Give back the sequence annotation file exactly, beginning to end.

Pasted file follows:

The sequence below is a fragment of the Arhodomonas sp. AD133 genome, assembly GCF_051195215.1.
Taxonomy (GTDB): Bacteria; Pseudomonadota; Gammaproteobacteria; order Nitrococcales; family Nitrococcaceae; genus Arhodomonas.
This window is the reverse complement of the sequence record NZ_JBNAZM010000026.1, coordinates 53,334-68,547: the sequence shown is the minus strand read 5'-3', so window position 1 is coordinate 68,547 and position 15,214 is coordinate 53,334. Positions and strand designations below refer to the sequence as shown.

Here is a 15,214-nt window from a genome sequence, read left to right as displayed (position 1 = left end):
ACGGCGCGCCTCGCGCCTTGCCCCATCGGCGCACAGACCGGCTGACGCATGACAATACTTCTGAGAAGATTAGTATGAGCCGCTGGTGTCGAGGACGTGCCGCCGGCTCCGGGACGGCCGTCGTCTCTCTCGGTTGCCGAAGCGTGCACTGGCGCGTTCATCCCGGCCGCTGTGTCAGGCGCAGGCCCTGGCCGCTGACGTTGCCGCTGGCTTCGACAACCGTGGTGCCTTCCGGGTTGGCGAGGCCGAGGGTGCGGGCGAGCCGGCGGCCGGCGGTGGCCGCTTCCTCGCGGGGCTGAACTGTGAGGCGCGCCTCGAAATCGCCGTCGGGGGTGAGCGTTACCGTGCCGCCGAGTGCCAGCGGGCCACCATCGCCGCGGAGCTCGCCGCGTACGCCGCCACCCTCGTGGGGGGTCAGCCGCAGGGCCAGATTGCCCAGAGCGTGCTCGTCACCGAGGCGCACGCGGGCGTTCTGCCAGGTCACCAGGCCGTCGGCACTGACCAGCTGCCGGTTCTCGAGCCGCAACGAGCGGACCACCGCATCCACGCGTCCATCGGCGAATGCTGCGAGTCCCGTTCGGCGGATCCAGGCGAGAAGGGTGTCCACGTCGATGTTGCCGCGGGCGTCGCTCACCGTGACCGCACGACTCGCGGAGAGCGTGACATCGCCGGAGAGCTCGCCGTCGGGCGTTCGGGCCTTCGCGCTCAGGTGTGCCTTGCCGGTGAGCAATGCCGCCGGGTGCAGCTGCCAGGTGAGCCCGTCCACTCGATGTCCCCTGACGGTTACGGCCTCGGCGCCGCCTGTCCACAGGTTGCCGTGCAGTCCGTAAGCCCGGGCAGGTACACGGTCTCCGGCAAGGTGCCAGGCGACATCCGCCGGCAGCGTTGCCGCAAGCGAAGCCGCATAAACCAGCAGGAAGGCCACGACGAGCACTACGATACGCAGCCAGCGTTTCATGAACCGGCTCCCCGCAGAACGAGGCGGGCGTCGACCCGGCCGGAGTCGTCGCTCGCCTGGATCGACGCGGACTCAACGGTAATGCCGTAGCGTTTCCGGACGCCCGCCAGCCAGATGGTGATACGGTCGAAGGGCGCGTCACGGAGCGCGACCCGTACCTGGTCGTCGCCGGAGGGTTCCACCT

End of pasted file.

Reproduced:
The sequence below is a fragment of the Arhodomonas sp. AD133 genome, assembly GCF_051195215.1.
Taxonomy (GTDB): Bacteria; Pseudomonadota; Gammaproteobacteria; order Nitrococcales; family Nitrococcaceae; genus Arhodomonas.
This window is the reverse complement of the sequence record NZ_JBNAZM010000026.1, coordinates 53,334-68,547: the sequence shown is the minus strand read 5'-3', so window position 1 is coordinate 68,547 and position 15,214 is coordinate 53,334. Positions and strand designations below refer to the sequence as shown.

Here is a 15,214-nt window from a genome sequence, read left to right as displayed (position 1 = left end):
ACGGCGCGCCTCGCGCCTTGCCCCATCGGCGCACAGACCGGCTGACGCATGACAATACTTCTGAGAAGATTAGTATGAGCCGCTGGTGTCGAGGACGTGCCGCCGGCTCCGGGACGGCCGTCGTCTCTCTCGGTTGCCGAAGCGTGCACTGGCGCGTTCATCCCGGCCGCTGTGTCAGGCGCAGGCCCTGGCCGCTGACGTTGCCGCTGGCTTCGACAACCGTGGTGCCTTCCGGGTTGGCGAGGCCGAGGGTGCGGGCGAGCCGGCGGCCGGCGGTGGCCGCTTCCTCGCGGGGCTGAACTGTGAGGCGCGCCTCGAAATCGCCGTCGGGGGTGAGCGTTACCGTGCCGCCGAGTGCCAGCGGGCCACCATCGCCGCGGAGCTCGCCGCGTACGCCGCCACCCTCGTGGGGGGTCAGCCGCAGGGCCAGATTGCCCAGAGCGTGCTCGTCACCGAGGCGCACGCGGGCGTTCTGCCAGGTCACCAGGCCGTCGGCACTGACCAGCTGCCGGTTCTCGAGCCGCAACGAGCGGACCACCGCATCCACGCGTCCATCGGCGAATGCTGCGAGTCCCGTTCGGCGGATCCAGGCGAGAAGGGTGTCCACGTCGATGTTGCCGCGGGCGTCGCTCACCGTGACCGCACGACTCGCGGAGAGCGTGACATCGCCGGAGAGCTCGCCGTCGGGCGTTCGGGCCTTCGCGCTCAGGTGTGCCTTGCCGGTGAGCAATGCCGCCGGGTGCAGCTGCCAGGTGAGCCCGTCCACTCGATGTCCCCTGACGGTTACGGCCTCGGCGCCGCCTGTCCACAGGTTGCCGTGCAGTCCGTAAGCCCGGGCAGGTACACGGTCTCCGGCAAGGTGCCAGGCGACATCCGCCGGCAGCGTTGCCGCAAGCGAAGCCGCATAAACCAGCAGGAAGGCCACGACGAGCACTACGATACGCAGCCAGCGTTTCATGAACCGGCTCCCCGCAGAACGAGGCGGGCGTCGACCCGGCCGGAGTCGTCGCTCGCCTGGATCGACGCGGACTCAACGGTAATGCCGTAGCGTTTCCGGACGCCCGCCAGCCAGATGGTGATACGGTCGAAGGGCGCGTCACGGAGCGCGACCCGTACCTGGTCGTCGCCGGAGGGTTCCACCT